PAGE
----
The ADL skills that needed attention included most notably the Student’s lack of toileting skills at the age of 13. The district attempted to argue that the Parents’ provision of services in this area should not be reimbursed because at the time of the Team meeting the district was not made aware of the extent and seriousness of the Student’s need and it was therefore “reasonable” to have omitted services addressing his lack of toileting skills. In his rejection of this argument, however, the Hearing Officer looked at what the district should have known rather than merely what it did know at the time of its action. We are sometimes concerned that districts are given too much leeway in ignoring an obvious need (see, e.g., our discussion of the Hingham decision herein). This case provides a good example of the approach that should be applied, holding a school district accountable for what it should reasonably have known about Student’s need.
The Hearing Officer zeroed in on evidence that Sutton knew, well before the Team meeting in October 2008, that the Student had not successfully learned toileting skills but took no steps to ascertain the seriousness of that problem and ignored information from the Parents and others attempting to call attention to the problem. The Hearing Officer was struck especially by the appearance in the October 2007 IEP of language indicating that information about the Student’s performance in the area of fine motor skills—the area that includes toileting skills, as the Hearing Officer noted—had been conveyed by reports of the Parents and an evaluator, that the information was incomplete, and that fine-motor performance levels would be updated when additional information was available. He then noted that the very same language appeared again in the October 2008 IEP, apparently with no formal steps having been taken to evaluate and further understand the Student’s performance levels and needs. Beyond that, shortly after the October 2008 Team meeting, the district heard more urgent information from the Parents and from a doctor concerning the Student’s toileting issues and the effect of that on his self-image, his comfort in various environments, and his availability for learning. The Hearing Officer commented, “[t]here is no evidence that Sutton obtained more recent, updated information regarding this issue until Sutton heard the testimony at the evidentiary hearing in the instant dispute.” Under such circumstances, he stated, “Sutton should have known the extent of Student’s toileting needs and how they should be addressed.”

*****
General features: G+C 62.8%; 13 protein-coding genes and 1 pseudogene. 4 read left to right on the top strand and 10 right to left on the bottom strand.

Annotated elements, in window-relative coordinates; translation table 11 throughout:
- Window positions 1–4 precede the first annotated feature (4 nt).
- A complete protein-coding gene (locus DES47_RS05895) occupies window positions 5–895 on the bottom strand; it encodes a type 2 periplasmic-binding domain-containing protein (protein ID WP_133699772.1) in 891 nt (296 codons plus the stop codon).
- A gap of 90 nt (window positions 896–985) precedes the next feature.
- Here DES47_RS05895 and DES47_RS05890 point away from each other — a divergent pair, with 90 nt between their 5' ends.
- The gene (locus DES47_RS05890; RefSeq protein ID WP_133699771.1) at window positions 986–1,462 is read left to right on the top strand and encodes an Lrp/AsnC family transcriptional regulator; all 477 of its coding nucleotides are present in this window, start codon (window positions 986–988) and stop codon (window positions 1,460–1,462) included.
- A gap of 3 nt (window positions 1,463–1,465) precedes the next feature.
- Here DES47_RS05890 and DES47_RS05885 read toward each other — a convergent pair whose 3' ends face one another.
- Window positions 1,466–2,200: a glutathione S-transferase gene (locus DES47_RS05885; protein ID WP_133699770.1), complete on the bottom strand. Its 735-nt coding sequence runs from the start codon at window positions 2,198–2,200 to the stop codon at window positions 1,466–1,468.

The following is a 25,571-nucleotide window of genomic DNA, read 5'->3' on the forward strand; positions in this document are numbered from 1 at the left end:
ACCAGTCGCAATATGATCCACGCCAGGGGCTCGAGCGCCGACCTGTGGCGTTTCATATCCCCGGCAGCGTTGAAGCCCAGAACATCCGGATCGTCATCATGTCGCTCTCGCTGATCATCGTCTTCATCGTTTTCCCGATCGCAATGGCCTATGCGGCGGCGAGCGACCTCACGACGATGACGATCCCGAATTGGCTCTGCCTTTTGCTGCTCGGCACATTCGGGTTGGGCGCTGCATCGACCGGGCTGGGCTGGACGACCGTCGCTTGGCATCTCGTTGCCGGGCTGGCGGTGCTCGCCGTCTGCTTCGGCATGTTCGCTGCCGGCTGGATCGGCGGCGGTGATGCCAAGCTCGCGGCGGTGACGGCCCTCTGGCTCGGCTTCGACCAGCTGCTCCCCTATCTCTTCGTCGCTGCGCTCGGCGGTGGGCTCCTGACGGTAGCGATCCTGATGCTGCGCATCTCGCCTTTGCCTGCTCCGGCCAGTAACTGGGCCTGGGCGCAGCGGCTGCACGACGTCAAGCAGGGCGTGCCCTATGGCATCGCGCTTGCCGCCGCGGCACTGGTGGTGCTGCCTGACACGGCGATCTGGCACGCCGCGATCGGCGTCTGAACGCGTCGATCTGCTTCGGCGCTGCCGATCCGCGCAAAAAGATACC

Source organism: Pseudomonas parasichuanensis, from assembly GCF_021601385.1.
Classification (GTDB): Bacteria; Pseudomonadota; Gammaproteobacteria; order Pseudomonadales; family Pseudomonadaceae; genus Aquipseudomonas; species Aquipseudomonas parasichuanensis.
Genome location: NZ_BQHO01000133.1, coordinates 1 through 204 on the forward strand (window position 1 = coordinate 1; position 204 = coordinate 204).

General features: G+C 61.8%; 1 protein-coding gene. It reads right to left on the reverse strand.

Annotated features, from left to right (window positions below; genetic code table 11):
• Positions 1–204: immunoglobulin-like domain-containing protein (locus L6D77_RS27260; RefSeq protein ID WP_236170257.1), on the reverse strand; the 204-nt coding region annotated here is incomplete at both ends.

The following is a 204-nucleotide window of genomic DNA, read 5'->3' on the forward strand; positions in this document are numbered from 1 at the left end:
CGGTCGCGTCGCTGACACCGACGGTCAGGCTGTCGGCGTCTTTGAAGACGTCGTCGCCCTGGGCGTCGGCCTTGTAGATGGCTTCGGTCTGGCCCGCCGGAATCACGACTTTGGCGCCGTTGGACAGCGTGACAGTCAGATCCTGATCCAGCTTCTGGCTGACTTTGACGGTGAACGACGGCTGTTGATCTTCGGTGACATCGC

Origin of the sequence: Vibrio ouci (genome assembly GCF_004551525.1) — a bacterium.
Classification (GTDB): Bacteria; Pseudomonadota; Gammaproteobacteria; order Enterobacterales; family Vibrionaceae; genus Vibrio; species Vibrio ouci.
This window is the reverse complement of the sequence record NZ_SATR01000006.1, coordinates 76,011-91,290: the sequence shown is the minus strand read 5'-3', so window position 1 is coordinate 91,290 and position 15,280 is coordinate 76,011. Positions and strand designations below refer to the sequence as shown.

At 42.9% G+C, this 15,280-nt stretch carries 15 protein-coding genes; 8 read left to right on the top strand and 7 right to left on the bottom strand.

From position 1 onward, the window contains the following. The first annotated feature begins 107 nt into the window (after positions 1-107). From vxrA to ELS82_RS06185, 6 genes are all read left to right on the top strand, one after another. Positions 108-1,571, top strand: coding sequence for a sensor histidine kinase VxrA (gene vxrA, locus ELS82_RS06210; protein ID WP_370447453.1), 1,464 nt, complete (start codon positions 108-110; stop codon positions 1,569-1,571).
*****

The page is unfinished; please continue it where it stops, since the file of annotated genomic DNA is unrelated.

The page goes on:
As this analysis reflects, practitioners should pay close attention to those points in a chronology where a district has information on the basis of which it ought to be digging in to find out about a Student’s particular needs and developing services. The reasonableness of an IEP is to be measured not only by what a district knew at the time the IEP was developed but also by what the district should have known.
In one important respect, we believe that Sutton left logic behind. Parents complained that at the Team meeting for the 10/08–10/09 IEP, Sutton failed to include a special-education teacher, as required by IDEA. The Hearing Officer agreed, but ruled that the Parents were not entitled to relief because of this error. At this meeting Sutton was presenting to the Parents a major new initiative: where all previous discussion had revolved around outside-placement alternatives, Sutton had now developed a proposal for an in-district program. It neglected, however, to bring the person who would be primarily involved in implementing such a program to the Team meeting, and there was no waiver by the Parents of the requirement for her participation.